Sponsored Links

Old 02-23-2015, 09:59 AM
Join Date: Jul 2013
Location: Austin, TX
Posts: 207
Davidf is on a distinguished road
Good job getting it done. I agree with you about belt tensioner...has the be the stupidest design ever. I was able to completely remove the adjusting bolt/tensioner. I then cut a slot on the end (top side when installed) of the adjuster bolt. This allows me to use a screw driver (from the top side) to tighten/loosen the bolt in the future.

For people that don't know what we are talking about, the head of bolt is blocked by other hardware difficult to move/remove (I forget what it is that is block access), so getting a torx socket on it is difficult at best.
Reply With Quote
Old 03-25-2015, 12:52 PM
Join Date: Jun 2009
Location: NY
Posts: 344
NYCSterling is on a distinguished road
Originally Posted by cravin View Post
So much for my being proud of myself for replacing the side view mirror on the Jeep yesterday.
Reply With Quote
Old 03-25-2015, 06:09 PM
Join Date: Dec 2011
Location: Ft Lauderdale
Posts: 44
BMWjason is on a distinguished road
The AC tensioner on the 4.8, it's a b$%@#. The way you get to the screw is with a 1/4 inch drive torx bit, swivel, and a couple extensions. You squeeze in between the crossmember. It can be done. If you haven't invested in the ultimate set of 1/4 inch tools, you are SOL working in and around the engine bay.
Reply With Quote
Old 03-25-2015, 06:55 PM
Join Date: Jun 2011
Location: Hermosa Beach, CA
Posts: 261
wsmeyer is on a distinguished road
Add me to the group that dremeled a slot in the bottom of the screw for a flat blade screwdriver.
Reply With Quote
Old 07-03-2015, 03:13 AM
Join Date: Jun 2015
Location: University Place, WA
Posts: 73
ryanjoe13 is on a distinguished road
Originally Posted by BMWjason View Post
Nice Job. Now throw the 2.0 bar coolant cap in the trash and replace it with 1.4 bar cap from a 1 or 3 series, buy it from the dealer, not the aftermarket, the inside of the cap will be yellow, and the package should say made in Austria, it is manufactured by Behr. Do not use aftermarket cap. The rear bellhousing coolant pan will be the next leak if you fail to do this. Summertime is hard on these cooling systems and the 29 PSI of pressure. I have been running the 1.4 bar cap for 6 months in Florida with no issues.
Any updates from people who have switched to the 1.4 bar cap from the 2007 BMW 335i bought directly from the BMW dealership?

Considering replacing the cap on my '08 4.8i X5 now that I've had the new collapsible coolant pipe installed and the coolant flushed.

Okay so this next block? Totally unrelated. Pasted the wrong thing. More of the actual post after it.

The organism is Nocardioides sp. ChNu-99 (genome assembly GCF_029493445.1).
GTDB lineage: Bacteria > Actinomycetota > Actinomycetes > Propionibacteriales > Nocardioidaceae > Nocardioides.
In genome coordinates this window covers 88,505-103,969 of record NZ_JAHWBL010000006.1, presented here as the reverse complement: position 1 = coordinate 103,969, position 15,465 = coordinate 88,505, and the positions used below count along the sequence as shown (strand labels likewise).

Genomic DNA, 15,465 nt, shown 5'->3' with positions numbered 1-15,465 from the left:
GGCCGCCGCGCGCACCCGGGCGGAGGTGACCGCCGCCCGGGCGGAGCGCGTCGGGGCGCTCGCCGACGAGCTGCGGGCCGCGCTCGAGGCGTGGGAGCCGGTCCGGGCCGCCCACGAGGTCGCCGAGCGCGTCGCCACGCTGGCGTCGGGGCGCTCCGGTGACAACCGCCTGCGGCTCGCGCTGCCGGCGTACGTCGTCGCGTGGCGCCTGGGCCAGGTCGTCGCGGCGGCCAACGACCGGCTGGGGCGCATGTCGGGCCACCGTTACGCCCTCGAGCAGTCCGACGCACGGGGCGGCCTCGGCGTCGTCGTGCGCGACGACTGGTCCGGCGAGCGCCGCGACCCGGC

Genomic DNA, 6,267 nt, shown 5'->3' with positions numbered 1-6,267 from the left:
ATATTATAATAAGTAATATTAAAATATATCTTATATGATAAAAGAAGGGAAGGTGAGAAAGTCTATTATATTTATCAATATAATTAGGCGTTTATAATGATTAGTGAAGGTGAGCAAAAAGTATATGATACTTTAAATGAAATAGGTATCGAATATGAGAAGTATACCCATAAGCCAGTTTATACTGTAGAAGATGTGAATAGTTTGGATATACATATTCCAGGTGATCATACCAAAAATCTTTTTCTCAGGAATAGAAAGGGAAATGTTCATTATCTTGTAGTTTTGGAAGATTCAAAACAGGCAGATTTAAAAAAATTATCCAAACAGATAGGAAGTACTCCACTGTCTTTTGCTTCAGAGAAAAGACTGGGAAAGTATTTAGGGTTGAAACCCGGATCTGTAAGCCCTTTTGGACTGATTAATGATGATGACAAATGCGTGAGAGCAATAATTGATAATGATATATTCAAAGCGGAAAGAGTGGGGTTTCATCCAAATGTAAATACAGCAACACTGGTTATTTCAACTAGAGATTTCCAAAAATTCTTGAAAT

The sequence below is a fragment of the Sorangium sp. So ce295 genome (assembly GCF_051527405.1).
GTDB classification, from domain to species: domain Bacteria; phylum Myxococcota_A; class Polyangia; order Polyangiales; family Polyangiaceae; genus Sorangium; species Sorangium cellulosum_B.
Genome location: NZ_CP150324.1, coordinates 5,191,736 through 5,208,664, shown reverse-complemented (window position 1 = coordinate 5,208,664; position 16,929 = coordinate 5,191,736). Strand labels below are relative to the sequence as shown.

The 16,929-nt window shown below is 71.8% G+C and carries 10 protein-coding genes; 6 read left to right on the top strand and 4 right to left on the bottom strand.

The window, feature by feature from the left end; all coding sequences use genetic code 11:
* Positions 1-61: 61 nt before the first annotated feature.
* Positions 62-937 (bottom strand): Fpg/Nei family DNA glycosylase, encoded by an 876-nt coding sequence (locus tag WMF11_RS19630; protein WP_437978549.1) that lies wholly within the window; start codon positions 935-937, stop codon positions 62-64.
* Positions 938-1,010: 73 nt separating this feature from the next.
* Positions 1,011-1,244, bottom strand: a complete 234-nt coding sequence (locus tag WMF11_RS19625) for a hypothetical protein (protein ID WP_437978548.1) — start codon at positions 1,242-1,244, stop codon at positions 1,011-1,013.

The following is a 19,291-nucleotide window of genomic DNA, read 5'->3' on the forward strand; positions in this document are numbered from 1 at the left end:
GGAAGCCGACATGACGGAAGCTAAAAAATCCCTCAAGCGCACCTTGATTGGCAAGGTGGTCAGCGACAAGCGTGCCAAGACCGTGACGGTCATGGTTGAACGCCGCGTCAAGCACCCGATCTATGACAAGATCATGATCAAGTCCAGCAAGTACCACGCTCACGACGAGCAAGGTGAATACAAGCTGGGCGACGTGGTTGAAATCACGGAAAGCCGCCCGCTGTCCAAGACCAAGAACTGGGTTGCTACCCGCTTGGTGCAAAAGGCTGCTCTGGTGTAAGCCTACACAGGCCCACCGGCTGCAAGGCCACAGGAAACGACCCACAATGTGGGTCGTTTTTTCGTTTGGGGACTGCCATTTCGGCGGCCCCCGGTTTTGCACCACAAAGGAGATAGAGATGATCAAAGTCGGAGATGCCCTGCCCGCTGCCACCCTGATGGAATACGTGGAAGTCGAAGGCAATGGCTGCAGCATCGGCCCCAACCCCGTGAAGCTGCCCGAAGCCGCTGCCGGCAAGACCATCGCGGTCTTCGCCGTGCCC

Reply With Quote
Old 07-03-2015, 10:04 AM
Join Date: May 2015
Location: Austin Texas
Posts: 189
Ron07x5 is on a distinguished road
dig for valley pipe coolant leak

Very good info thanks!
Fyi No brag but I am quite possibly the world's most interesting man
And one thing I do is diy to get "diy credits" with with HER.
I therefore collect info like this as It can lead to honeymoon behavior from her.
Thanks again ;-)
Reply With Quote
Old 07-03-2015, 09:24 PM
bawareca's Avatar
Join Date: Nov 2010
Location: Los Angeles
Posts: 976
bawareca is on a distinguished road
Originally Posted by Ron07x5 View Post
I therefore collect info like this as It can lead to honeymoon behavior from her.
Thanks again ;-)
It could swing either way, you know....
As we all have learned, with DIY you can gain a huge advantage or get in a really big trouble
Reply With Quote
Old 11-11-2015, 07:29 PM
Join Date: May 2007
Location: California
Posts: 3
runnerX is on a distinguished road
is it easy to replace alternator bracket seal at the same time of doing coolant pipe?
2006 BMW ///M Roadster 6spd manual
2006 BMW 330i 6spd manual

Reply With Quote
Old 11-11-2015, 08:12 PM
Join Date: Jun 2011
Location: Hermosa Beach, CA
Posts: 261
wsmeyer is on a distinguished road
Originally Posted by runnerX View Post
is it easy to replace alternator bracket seal at the same time of doing coolant pipe?
Two separate jobs with very little overlap in work.
Reply With Quote


Thread Tools
Display Modes

Posting Rules
You may not post new threads
You may not post replies
You may not post attachments
You may not edit your posts

BB code is On
Smilies are On
[IMG] code is On
HTML code is Off
Trackbacks are On
Pingbacks are On
Refbacks are On

All times are GMT -4. The time now is 05:46 AM.
vBulletin, Copyright 2020, Jelsoft Enterprises Ltd. SEO by vBSEO 3.6.0
2017 Xoutpost.com. All rights reserved. Xoutpost.com is a private enthusiast site not associated with BMW AG.
The BMW name, marks, M stripe logo, and Roundel logo as well as X3, X5 and X6 designations used in the pages of this Web Site are the property of BMW AG.
This web site is not sponsored or affiliated in any way with BMW AG or any of its subsidiaries.